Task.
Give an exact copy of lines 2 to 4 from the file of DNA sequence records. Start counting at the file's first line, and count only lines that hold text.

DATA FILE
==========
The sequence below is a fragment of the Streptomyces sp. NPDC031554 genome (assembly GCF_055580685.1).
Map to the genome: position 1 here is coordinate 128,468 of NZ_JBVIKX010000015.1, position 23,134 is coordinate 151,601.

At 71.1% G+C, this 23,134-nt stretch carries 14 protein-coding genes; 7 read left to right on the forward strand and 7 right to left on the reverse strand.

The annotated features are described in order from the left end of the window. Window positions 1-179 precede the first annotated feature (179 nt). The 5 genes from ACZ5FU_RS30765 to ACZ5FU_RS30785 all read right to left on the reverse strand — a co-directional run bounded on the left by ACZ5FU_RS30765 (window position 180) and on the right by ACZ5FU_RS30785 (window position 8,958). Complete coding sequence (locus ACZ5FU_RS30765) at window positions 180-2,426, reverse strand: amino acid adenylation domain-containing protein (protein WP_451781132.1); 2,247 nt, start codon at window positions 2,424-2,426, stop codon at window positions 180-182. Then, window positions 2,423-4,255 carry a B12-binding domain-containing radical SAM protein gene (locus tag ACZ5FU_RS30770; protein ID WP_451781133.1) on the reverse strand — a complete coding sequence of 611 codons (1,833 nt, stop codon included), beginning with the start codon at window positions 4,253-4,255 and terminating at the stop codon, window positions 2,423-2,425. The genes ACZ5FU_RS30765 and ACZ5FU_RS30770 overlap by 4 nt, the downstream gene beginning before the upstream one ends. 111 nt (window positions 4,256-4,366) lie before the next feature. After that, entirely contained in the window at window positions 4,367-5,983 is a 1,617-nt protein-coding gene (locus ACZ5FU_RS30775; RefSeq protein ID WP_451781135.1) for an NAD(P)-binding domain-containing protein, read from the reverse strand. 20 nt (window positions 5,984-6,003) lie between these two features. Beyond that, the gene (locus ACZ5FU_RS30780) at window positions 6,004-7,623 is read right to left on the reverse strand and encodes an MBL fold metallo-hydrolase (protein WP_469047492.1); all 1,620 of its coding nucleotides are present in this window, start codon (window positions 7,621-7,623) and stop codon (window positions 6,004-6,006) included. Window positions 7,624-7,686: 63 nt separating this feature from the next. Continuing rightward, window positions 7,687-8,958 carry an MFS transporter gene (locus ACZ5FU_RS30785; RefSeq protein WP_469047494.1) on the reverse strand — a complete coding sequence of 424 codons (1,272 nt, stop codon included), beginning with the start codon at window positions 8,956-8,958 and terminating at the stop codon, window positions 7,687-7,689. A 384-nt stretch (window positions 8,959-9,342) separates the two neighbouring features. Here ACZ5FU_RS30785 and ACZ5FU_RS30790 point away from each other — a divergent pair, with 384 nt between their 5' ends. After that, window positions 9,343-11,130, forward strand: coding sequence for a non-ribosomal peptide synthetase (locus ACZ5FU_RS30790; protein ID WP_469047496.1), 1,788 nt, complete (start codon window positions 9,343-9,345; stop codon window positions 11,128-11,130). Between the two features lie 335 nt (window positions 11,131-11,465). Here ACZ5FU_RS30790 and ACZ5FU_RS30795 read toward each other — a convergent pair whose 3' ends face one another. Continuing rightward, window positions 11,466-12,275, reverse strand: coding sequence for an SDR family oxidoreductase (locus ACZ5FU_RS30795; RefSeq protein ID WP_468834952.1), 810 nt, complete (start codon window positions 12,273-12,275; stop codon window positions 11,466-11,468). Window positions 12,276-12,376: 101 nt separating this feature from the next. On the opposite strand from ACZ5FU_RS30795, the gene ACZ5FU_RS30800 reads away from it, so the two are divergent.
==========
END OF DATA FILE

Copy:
Map to the genome: position 1 here is coordinate 128,468 of NZ_JBVIKX010000015.1, position 23,134 is coordinate 151,601.

At 71.1% G+C, this 23,134-nt stretch carries 14 protein-coding genes; 7 read left to right on the forward strand and 7 right to left on the reverse strand.

The annotated features are described in order from the left end of the window. Window positions 1-179 precede the first annotated feature (179 nt). The 5 genes from ACZ5FU_RS30765 to ACZ5FU_RS30785 all read right to left on the reverse strand — a co-directional run bounded on the left by ACZ5FU_RS30765 (window position 180) and on the right by ACZ5FU_RS30785 (window position 8,958). Complete coding sequence (locus ACZ5FU_RS30765) at window positions 180-2,426, reverse strand: amino acid adenylation domain-containing protein (protein WP_451781132.1); 2,247 nt, start codon at window positions 2,424-2,426, stop codon at window positions 180-182. Then, window positions 2,423-4,255 carry a B12-binding domain-containing radical SAM protein gene (locus tag ACZ5FU_RS30770; protein ID WP_451781133.1) on the reverse strand — a complete coding sequence of 611 codons (1,833 nt, stop codon included), beginning with the start codon at window positions 4,253-4,255 and terminating at the stop codon, window positions 2,423-2,425. The genes ACZ5FU_RS30765 and ACZ5FU_RS30770 overlap by 4 nt, the downstream gene beginning before the upstream one ends. 111 nt (window positions 4,256-4,366) lie before the next feature. After that, entirely contained in the window at window positions 4,367-5,983 is a 1,617-nt protein-coding gene (locus ACZ5FU_RS30775; RefSeq protein ID WP_451781135.1) for an NAD(P)-binding domain-containing protein, read from the reverse strand. 20 nt (window positions 5,984-6,003) lie between these two features. Beyond that, the gene (locus ACZ5FU_RS30780) at window positions 6,004-7,623 is read right to left on the reverse strand and encodes an MBL fold metallo-hydrolase (protein WP_469047492.1); all 1,620 of its coding nucleotides are present in this window, start codon (window positions 7,621-7,623) and stop codon (window positions 6,004-6,006) included. Window positions 7,624-7,686: 63 nt separating this feature from the next. Continuing rightward, window positions 7,687-8,958 carry an MFS transporter gene (locus ACZ5FU_RS30785; RefSeq protein WP_469047494.1) on the reverse strand — a complete coding sequence of 424 codons (1,272 nt, stop codon included), beginning with the start codon at window positions 8,956-8,958 and terminating at the stop codon, window positions 7,687-7,689. A 384-nt stretch (window positions 8,959-9,342) separates the two neighbouring features. Here ACZ5FU_RS30785 and ACZ5FU_RS30790 point away from each other — a divergent pair, with 384 nt between their 5' ends. After that, window positions 9,343-11,130, forward strand: coding sequence for a non-ribosomal peptide synthetase (locus ACZ5FU_RS30790; protein ID WP_469047496.1), 1,788 nt, complete (start codon window positions 9,343-9,345; stop codon window positions 11,128-11,130). Between the two features lie 335 nt (window positions 11,131-11,465). Here ACZ5FU_RS30790 and ACZ5FU_RS30795 read toward each other — a convergent pair whose 3' ends face one another. Continuing rightward, window positions 11,466-12,275, reverse strand: coding sequence for an SDR family oxidoreductase (locus ACZ5FU_RS30795; RefSeq protein ID WP_468834952.1), 810 nt, complete (start codon window positions 12,273-12,275; stop codon window positions 11,466-11,468). Window positions 12,276-12,376: 101 nt separating this feature from the next. On the opposite strand from ACZ5FU_RS30795, the gene ACZ5FU_RS30800 reads away from it, so the two are divergent.